President Donald Trump was running late when he arrived here Sunday morning, wind howling and tiny drops of ice sticking to his face, to begin the second-to-last day of his final run for office.
“It’s a little tough out here!” he shouted over the gusts, wrestling with his black umbrella as it caught the wind before abandoning it and climbing into his limo.
Indeed it is.
Even as polls tighten in battlegrounds across the country, Trump is still entering the last days of a caustic campaign with only a narrow path to victory – albeit one he and his campaign remain convinced will manifest and one he is prepared to trumpet on election night even before all the votes are counted.
In a breakneck sprint, with 17 rallies scheduled for the campaign’s final four days, Trump is allowing himself little time to contemplate what he might do if he loses. Given how vague his stated goals for a second term have been, even the consequences of winning seem far from mind.
Instead, Trump these days is focused almost exclusively on the immediate task at hand: avoiding the shameful fate of becoming a one-term president by throwing himself headlong into his final campaign.
He does not like to sit by himself in his cabin aboard Air Force One, contemplating his future. Instead, Trump takes his place behind his wooden desk with a Diet Coke as aides sit with him to discuss the campaign, watch as pundits talk about him on television and debate whether he should respond.
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Trump demands continuous updates on the state of the race. On-board printers hum with fresh data to present the President. Last week, he scrawled “MUST SEE TV!” on an article about an upcoming Fox News interview and had it distributed to reporters at the back of the airplane.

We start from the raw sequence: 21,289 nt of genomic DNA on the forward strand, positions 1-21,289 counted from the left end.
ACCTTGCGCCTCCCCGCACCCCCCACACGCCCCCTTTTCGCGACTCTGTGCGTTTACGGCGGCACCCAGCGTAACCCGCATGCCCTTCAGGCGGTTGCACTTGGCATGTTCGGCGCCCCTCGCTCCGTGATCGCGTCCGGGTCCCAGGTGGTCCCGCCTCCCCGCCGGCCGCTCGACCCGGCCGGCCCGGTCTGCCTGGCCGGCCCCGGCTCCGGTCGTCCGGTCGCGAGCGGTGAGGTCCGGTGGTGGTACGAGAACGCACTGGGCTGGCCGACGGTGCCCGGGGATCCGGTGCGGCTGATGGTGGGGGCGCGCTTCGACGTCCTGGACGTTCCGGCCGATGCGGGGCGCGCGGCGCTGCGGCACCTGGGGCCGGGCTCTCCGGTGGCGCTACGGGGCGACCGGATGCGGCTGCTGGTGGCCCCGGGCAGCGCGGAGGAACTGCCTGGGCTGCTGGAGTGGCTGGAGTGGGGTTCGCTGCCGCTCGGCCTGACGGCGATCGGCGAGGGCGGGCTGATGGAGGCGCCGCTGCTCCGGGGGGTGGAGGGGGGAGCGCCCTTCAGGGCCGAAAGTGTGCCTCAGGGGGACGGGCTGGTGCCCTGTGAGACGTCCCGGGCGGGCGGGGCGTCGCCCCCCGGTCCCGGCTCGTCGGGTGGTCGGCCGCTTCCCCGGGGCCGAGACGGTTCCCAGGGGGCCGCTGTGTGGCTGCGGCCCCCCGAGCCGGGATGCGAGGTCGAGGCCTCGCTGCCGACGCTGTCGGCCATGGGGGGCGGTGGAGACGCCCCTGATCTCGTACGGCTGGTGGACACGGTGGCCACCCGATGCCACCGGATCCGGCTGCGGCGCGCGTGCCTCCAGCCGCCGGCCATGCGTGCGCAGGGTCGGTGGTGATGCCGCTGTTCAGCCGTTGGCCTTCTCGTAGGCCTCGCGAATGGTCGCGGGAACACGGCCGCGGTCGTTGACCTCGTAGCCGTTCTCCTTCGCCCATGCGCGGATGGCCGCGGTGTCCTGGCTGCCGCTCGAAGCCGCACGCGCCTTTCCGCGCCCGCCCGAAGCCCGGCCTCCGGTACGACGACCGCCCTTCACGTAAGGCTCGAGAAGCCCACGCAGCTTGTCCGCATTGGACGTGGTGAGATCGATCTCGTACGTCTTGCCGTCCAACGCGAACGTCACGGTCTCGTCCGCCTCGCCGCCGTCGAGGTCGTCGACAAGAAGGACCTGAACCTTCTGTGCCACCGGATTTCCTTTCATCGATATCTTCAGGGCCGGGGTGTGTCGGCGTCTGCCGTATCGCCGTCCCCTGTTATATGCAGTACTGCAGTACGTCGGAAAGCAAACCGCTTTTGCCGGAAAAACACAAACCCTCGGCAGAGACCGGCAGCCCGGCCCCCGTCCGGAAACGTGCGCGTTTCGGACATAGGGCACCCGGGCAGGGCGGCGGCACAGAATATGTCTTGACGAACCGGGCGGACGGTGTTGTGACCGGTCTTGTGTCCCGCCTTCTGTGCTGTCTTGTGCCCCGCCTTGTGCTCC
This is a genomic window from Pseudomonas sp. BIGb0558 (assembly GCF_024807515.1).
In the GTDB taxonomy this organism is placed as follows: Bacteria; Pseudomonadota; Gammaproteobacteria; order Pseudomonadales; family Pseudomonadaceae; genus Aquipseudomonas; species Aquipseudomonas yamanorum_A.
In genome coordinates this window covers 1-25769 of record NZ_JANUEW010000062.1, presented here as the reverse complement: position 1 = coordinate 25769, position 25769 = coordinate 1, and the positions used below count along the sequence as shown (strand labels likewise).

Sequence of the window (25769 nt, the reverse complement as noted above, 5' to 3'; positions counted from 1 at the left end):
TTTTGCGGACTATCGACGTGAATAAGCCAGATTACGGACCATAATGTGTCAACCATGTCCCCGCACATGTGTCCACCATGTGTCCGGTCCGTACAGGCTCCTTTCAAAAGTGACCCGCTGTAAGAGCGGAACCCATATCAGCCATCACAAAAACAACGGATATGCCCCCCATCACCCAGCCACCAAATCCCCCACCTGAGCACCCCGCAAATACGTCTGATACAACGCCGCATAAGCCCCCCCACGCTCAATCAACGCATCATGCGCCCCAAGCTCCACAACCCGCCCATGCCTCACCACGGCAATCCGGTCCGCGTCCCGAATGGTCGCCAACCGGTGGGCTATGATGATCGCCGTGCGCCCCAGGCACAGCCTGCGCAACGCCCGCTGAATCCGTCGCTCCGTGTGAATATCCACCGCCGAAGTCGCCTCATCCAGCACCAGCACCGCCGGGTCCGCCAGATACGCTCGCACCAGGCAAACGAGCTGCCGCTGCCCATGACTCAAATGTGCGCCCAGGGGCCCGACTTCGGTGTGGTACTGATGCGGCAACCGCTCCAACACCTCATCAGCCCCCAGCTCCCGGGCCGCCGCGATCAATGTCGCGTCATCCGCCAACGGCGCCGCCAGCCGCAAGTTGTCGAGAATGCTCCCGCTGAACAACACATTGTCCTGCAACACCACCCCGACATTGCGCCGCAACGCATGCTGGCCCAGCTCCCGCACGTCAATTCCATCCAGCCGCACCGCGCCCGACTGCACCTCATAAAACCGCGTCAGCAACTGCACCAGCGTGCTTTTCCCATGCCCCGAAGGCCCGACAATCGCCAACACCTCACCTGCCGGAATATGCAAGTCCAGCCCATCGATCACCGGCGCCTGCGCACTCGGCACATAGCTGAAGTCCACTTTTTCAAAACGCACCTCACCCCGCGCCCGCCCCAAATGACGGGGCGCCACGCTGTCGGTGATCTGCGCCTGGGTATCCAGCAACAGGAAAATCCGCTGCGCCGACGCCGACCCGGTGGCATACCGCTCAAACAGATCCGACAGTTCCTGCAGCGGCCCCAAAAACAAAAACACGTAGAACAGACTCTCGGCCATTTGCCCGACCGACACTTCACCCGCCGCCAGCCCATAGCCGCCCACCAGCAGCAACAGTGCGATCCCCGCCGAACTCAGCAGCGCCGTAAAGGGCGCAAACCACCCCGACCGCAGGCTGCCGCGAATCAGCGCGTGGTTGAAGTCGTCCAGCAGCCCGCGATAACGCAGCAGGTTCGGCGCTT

“It’s really a contest to see whether or not we can all stand it, right?” Trump said at his frostbit event in Michigan, describing the icy weather but also finding an apt description of the beleaguered national sentiment as a bitter and lengthy campaign concludes.
“We love it! And I’m loving it,” proclaimed Trump, though he hardly sounded convinced, complaining about the angle of his stage, the wind “pouring up the nose” and wondering which “genius” had planned his event.
Increasingly, Trump’s efforts on the trail amount to willing into existence the reality he’d rather be facing than the one he actually is. For him, coronavirus is a media exaggeration designed to prevent his campaign from hosting massive crowds. He insists the numbers for his rallies are bigger than ever, despite the pandemic. Even in states where some polls show him trailing, Trump is not quick to acknowledge a shortfall.
“I shouldn’t even be here. They said I have Georgia made,” Trump said later Sunday, standing beneath two fluttering American flags in a state that’s voted Republican in the last six presidential elections. “But I said, I promised – we have to be here. They said, ‘Sir, you don’t have to come to Georgia. It’s won.’ “
‘How the hell can we be tied?’
Not one for introspection, but deeply prone to insecurity about potential failure, Trump has offered only fleeting glimpses of turmoil about potentially falling short.
“How the hell can we be tied?” Trump has asked about states where he and Biden are running neck-to-neck, viewing his rival as an unworthy and mortifying opponent to lose to.
He has joked he might drive an 18-wheeler into the distance, escaping the political life he chose for himself five years ago. And he has mused about fleeing overseas to escape humiliation – or, in the sneers of his critics, to avoid prosecution.